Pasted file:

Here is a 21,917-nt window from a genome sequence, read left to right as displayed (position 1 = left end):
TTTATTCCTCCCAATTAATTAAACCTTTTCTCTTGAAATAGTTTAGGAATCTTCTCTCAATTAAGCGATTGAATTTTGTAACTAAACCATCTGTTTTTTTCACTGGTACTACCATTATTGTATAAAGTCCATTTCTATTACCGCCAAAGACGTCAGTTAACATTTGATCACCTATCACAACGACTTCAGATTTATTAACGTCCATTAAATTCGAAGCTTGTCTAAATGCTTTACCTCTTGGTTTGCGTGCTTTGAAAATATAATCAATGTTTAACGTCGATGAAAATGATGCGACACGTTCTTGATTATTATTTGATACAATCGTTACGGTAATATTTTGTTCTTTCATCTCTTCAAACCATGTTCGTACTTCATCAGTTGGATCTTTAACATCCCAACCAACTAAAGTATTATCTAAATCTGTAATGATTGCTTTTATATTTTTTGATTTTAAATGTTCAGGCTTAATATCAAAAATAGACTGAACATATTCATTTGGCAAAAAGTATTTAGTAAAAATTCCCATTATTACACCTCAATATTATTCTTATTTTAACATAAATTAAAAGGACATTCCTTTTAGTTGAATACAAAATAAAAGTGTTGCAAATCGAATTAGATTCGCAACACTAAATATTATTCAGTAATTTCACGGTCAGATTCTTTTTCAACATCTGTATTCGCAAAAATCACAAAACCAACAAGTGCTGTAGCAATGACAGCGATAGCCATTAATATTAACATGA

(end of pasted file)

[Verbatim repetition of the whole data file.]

Here is a 21,917-nt window from a genome sequence, read left to right as displayed (position 1 = left end):
TTTATTCCTCCCAATTAATTAAACCTTTTCTCTTGAAATAGTTTAGGAATCTTCTCTCAATTAAGCGATTGAATTTTGTAACTAAACCATCTGTTTTTTTCACTGGTACTACCATTATTGTATAAAGTCCATTTCTATTACCGCCAAAGACGTCAGTTAACATTTGATCACCTATCACAACGACTTCAGATTTATTAACGTCCATTAAATTCGAAGCTTGTCTAAATGCTTTACCTCTTGGTTTGCGTGCTTTGAAAATATAATCAATGTTTAACGTCGATGAAAATGATGCGACACGTTCTTGATTATTATTTGATACAATCGTTACGGTAATATTTTGTTCTTTCATCTCTTCAAACCATGTTCGTACTTCATCAGTTGGATCTTTAACATCCCAACCAACTAAAGTATTATCTAAATCTGTAATGATTGCTTTTATATTTTTTGATTTTAAATGTTCAGGCTTAATATCAAAAATAGACTGAACATATTCATTTGGCAAAAAGTATTTAGTAAAAATTCCCATTATTACACCTCAATATTATTCTTATTTTAACATAAATTAAAAGGACATTCCTTTTAGTTGAATACAAAATAAAAGTGTTGCAAATCGAATTAGATTCGCAACACTAAATATTATTCAGTAATTTCACGGTCAGATTCTTTTTCAACATCTGTATTCGCAAAAATCACAAAACCAACAAGTGCTGTAGCAATGACAGCGATAGCCATTAATATTAACATGA